Calcium Antagonists Improve Outcomes After Subarachnoid Hemorrhage

Abstract & Commentary

Synopsis: This meta-analysis of 10 studies in 2756 patients found that calcium antagonists reduce the risk for death and dependence, for secondary ischemia-related deficits, and for cerebral vasospasm in acute subarachnoid hemorrhage.

Source: Feigin VL, et al. Neurology 1998;50:876-883.

Feigin and colleagues at the university of Utrecht performed a systematic review of randomized controlled trials comparing treatment with a calcium antagonist drug to control therapy in patients with acute subarachnoid hemorrhage (SAH). They used the Cochrane Stroke Review Group’s trial register as well as an electronic database from 1966-1995 and several other sources, and used only those studies that met rigorous inclusion and exclusion criteria. In addition to information on study design and patient characteristics, Feigin et al examined death, poor neurologic outcome, secondary ischemia, cerebral vasospasm, recurrent hemorrhage, and adverse effects of therapy in each study, as well as in the aggregate.

Ten studies involving 2756 patients were included in Feigin et al’s meta-analysis. In all 10 studies, the administration of calcium antagonists within 10 days of the initial SAH reduced the risk for secondary ischemia-related neurologic deficit or for cerebral infarction as shown by computed tomography. Trends toward reduced mortality (9 studies) and fewer incidents of rebleeding (6 studies) with the use of calcium antagonists were found. A poor overall neurologic outcome (death or dependence) was significantly less likely if patients with acute SAH were given calcium antagonists. Although a variety of agents were used in the studies included in this meta-analysis, Feigin et al recommend oral nimodipine and intravenous nicardipine as the calcium antagonists of choice, depending upon the patient’s severity of acute illness.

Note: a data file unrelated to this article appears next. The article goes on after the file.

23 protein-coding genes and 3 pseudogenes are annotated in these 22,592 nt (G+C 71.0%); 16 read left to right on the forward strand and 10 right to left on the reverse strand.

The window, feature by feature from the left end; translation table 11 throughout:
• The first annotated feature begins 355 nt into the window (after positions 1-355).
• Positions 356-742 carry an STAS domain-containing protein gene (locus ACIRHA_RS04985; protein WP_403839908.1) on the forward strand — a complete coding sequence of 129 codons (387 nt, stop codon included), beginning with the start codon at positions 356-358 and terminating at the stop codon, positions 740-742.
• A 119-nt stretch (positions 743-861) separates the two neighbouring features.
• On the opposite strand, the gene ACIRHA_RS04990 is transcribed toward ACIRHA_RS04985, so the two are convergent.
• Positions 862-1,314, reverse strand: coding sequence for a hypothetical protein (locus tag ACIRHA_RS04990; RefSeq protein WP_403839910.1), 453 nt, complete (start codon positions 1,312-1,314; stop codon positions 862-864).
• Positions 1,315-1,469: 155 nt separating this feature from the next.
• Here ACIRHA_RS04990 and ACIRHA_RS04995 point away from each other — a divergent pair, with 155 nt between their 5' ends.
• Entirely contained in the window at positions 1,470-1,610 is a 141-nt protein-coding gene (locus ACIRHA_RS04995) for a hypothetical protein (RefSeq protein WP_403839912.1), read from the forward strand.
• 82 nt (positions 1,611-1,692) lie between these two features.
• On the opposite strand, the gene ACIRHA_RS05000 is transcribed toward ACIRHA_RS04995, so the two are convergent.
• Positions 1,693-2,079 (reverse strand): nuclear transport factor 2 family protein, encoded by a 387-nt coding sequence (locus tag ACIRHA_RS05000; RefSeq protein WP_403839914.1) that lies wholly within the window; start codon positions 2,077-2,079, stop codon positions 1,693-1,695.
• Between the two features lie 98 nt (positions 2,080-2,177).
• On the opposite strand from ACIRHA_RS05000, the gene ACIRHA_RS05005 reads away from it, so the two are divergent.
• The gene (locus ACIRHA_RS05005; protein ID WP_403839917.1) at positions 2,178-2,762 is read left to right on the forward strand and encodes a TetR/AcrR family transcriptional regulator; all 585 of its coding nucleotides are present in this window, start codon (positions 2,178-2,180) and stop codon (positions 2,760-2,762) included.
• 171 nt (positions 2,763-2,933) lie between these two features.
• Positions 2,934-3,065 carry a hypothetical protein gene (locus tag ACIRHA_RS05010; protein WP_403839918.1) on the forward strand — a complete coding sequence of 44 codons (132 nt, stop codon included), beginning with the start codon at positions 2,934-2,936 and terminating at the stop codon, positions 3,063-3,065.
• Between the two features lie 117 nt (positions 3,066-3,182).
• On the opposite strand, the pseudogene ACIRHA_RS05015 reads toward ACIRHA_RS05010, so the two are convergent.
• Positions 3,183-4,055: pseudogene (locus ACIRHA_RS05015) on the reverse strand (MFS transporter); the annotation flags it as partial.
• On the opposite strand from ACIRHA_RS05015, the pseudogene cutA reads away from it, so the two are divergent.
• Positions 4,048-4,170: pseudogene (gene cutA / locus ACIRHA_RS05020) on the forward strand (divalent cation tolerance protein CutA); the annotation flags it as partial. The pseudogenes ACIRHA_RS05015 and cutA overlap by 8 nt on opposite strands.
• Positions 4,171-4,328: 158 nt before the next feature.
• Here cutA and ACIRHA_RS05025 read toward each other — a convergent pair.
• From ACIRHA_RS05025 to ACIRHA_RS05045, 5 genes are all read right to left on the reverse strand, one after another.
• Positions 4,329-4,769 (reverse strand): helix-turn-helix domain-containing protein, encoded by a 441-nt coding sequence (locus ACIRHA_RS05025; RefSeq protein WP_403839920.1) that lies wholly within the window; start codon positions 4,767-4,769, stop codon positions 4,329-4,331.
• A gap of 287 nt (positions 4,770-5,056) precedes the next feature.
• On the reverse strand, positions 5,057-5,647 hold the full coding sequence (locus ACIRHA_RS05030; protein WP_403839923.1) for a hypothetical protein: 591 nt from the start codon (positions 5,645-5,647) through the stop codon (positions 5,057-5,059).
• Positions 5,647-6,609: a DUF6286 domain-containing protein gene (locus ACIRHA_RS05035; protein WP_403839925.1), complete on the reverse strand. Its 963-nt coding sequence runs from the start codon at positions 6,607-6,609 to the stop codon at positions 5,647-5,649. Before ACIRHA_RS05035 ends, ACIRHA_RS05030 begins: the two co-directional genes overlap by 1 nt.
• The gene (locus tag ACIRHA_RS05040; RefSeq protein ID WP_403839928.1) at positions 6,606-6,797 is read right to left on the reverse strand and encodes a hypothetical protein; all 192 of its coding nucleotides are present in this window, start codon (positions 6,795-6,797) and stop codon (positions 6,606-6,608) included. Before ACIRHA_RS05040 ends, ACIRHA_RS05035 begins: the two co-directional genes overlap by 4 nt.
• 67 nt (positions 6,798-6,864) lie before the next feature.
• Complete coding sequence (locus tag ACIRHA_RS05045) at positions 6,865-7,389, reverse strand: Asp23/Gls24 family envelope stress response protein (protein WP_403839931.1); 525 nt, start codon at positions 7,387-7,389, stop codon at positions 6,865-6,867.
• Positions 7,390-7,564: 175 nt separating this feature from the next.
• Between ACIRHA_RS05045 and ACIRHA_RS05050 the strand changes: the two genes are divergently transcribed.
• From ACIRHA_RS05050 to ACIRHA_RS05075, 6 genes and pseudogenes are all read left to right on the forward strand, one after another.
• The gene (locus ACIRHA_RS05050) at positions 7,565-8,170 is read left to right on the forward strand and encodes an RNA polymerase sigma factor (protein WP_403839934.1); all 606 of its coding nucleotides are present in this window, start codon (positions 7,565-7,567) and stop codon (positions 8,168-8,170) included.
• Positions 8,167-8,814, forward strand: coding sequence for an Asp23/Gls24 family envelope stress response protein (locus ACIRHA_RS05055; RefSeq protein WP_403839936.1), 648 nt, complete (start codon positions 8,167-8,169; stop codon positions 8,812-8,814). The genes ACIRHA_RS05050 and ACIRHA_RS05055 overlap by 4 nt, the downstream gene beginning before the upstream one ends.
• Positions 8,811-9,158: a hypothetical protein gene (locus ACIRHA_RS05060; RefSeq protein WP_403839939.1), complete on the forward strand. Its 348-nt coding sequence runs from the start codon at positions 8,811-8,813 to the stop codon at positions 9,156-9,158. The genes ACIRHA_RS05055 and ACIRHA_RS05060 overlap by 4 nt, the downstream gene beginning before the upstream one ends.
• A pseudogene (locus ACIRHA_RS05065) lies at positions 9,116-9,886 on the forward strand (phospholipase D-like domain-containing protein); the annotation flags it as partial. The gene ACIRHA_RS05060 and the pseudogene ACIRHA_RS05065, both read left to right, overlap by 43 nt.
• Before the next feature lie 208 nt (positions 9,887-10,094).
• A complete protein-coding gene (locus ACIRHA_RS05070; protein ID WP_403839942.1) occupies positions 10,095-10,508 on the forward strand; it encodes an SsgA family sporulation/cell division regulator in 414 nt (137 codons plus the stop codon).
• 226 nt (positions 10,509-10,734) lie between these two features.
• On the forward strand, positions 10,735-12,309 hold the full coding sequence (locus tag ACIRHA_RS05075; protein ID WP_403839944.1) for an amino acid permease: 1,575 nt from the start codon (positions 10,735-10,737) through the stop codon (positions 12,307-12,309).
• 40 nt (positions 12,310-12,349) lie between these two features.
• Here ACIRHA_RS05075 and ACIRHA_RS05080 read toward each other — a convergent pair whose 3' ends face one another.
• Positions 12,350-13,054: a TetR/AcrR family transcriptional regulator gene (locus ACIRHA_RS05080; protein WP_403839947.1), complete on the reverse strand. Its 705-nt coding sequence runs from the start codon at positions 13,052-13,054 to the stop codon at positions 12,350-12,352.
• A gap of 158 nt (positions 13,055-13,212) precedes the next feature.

Acute SAH is a common and serious problem in the ICU. In the acute management of patients with SAH, whether calcium antagonists such as nimodipine and nicardipine should be administered to reduce the likelihood of cerebral vasospasm or delayed ischemia remains controversial. Cerebral vasodilation is desirable, but the controversy relates to the risk of concomitant hypotension with the use of these agents. In patients with acute brain injury and derangement of normal cerebral autoregulation, systemic hypotension with a drop in cerebral perfusion pressure can lead to severe worsening of neurologic status, even when it is transient. This carefully performed systematic review of previously reported studies provides strong support for the use of calcium antagonists in SAH. Clearly, however, every effort should be made to prevent even brief episodes of hypotension when these agents are used in this setting.